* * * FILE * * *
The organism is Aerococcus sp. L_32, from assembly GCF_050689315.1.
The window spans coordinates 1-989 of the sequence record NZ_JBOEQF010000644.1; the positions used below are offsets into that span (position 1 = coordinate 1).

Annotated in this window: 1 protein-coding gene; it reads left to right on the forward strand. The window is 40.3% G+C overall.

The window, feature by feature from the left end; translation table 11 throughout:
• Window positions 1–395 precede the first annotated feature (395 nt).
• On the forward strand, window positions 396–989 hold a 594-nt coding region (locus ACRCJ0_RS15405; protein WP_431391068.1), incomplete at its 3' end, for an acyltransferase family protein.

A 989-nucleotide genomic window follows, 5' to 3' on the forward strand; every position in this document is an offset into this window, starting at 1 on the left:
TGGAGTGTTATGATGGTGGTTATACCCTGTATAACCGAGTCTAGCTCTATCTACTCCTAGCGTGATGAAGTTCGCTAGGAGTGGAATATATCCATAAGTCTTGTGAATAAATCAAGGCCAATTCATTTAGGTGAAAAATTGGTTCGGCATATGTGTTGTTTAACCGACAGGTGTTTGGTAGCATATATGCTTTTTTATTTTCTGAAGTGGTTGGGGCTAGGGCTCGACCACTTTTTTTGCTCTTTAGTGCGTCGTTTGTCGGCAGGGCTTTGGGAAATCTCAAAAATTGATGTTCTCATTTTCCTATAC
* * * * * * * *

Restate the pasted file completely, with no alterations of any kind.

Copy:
The organism is Aerococcus sp. L_32, from assembly GCF_050689315.1.
The window spans coordinates 1-989 of the sequence record NZ_JBOEQF010000644.1; the positions used below are offsets into that span (position 1 = coordinate 1).

Annotated in this window: 1 protein-coding gene; it reads left to right on the forward strand. The window is 40.3% G+C overall.

The window, feature by feature from the left end; translation table 11 throughout:
• Window positions 1–395 precede the first annotated feature (395 nt).
• On the forward strand, window positions 396–989 hold a 594-nt coding region (locus ACRCJ0_RS15405; protein WP_431391068.1), incomplete at its 3' end, for an acyltransferase family protein.

A 989-nucleotide genomic window follows, 5' to 3' on the forward strand; every position in this document is an offset into this window, starting at 1 on the left:
TGGAGTGTTATGATGGTGGTTATACCCTGTATAACCGAGTCTAGCTCTATCTACTCCTAGCGTGATGAAGTTCGCTAGGAGTGGAATATATCCATAAGTCTTGTGAATAAATCAAGGCCAATTCATTTAGGTGAAAAATTGGTTCGGCATATGTGTTGTTTAACCGACAGGTGTTTGGTAGCATATATGCTTTTTTATTTTCTGAAGTGGTTGGGGCTAGGGCTCGACCACTTTTTTTGCTCTTTAGTGCGTCGTTTGTCGGCAGGGCTTTGGGAAATCTCAAAAATTGATGTTCTCATTTTCCTATAC